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    My knee-jerk reaction was to exclaim “preposterous!” in an uppity tone, but my monocle was not nearby. I’ll wait and see. They don’t try to make it sound magical, they go to great lengths to explain the constraints one has to respect if he hopes for this to work at all…

    I was under the impression that there was some mathematical impossibility regarding exactly-once semantics? Or at least very prohibitive conditions? I can’t remember. Please halp?

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      My (definitely novice) understanding is that they’re ignoring a failure here:

      If you are using the consumer API, this means ensuring that you commit changes to your application state concordant with your offsets as described here.

      so they’ve gotten it pretty close to exactly once, and punted the responsibility of breaking the laws of physics to your application.

      EDIT: Note the realm of failures possible here is not just software bugs, but if your code completes exactly everything it wanted to do, was exactly before “commit changes to your application state concordant with your offsets as described here” and then the hardware goes kaput.

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        iiuc, you always have the possibilty of duplication (double-processing) or loss (zero processing), because fundamentally your client code will do either:

        process(msg); ack(msg);

        or:

        ack(msg); process(msg);

        and you can always just die (power off) in between the two. This can be made a short interval but it’s always there. (If your process() records the ids of the msgs you’ve processed and ignores ones it has seen before you have the same situation but just lower down - the ack(msg) becomes record_id(msg)).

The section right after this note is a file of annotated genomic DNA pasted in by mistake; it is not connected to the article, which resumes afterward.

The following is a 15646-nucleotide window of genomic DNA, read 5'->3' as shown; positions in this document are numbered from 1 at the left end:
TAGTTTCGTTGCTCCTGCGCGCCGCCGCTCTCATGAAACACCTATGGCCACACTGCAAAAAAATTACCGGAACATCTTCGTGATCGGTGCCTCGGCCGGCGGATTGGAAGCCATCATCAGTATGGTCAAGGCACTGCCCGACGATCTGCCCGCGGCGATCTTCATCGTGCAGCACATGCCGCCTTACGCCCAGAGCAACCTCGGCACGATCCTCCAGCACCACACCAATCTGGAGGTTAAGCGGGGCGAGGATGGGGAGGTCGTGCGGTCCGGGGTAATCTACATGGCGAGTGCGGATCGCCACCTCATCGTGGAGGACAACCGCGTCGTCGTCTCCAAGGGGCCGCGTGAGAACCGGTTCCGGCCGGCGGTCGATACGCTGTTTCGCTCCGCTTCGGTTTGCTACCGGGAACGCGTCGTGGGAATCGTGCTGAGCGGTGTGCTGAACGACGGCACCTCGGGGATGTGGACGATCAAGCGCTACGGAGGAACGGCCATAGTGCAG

I think these improvements are reducing the failure modes where the client has called ack(msg) and the rest of the system loses the ack and can cause the msg to be replayed.

        [I guess it might be possible if your ‘process’ can do its work and record the id in an atomic step (a txn)?]

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          I think the way it’s supposed to work is, if you commit “achieved work” alongside of wherever it is your processor is at, AND have idempotent operations, then it means that “processing twice doesn’t matter”. I’d argue that in effect this doesn’t really mean “exactly once” delivery. It’s more “exactly-once processing”, like the response linked to by @pushcx: You’d only have completely (as in, successfully) processed any given message exactly once.

          That’s how I understand it at least. It’s still pretty good. It doesn’t get around the mathematical impossibility, it gives you the tools to do what you want with less chance of footgunmanship.

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            Yes, reading the ‘redux’ article - basically if your ‘process’ step can be a part of the same transaction as recordin the ack. you can achieve exactly onice.

            I don’t think you also need the process step to be idempotent - being part of a transaction (which can also contain the id for de-dupe) is sufficient. That does mean though that the process step be reversible - so the txn can be aborted.

            I think if your process step is “fire the missiles”, you’ll never have exactly once.

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              I don’t think you also need the process step to be idempotent - being part of a transaction (which can also contain the id for de-dupe) is sufficient. That does mean though that the process step be reversible - so the txn can be aborted.

              Transactions work only if the changes they are doing can be rolled back. That is not exactly the same as requiring idempotence, but your process may need to be restarted after failing at an arbitrary point.

              That is the whole disagreement of what “exactly once means”, as far as I understand this. One cannot guarantee “exactly once” on arbitrary conditions, what this (and other recent works that claim to achieve exactly once) do is to provide a set of restrictions under which you have those guarantees.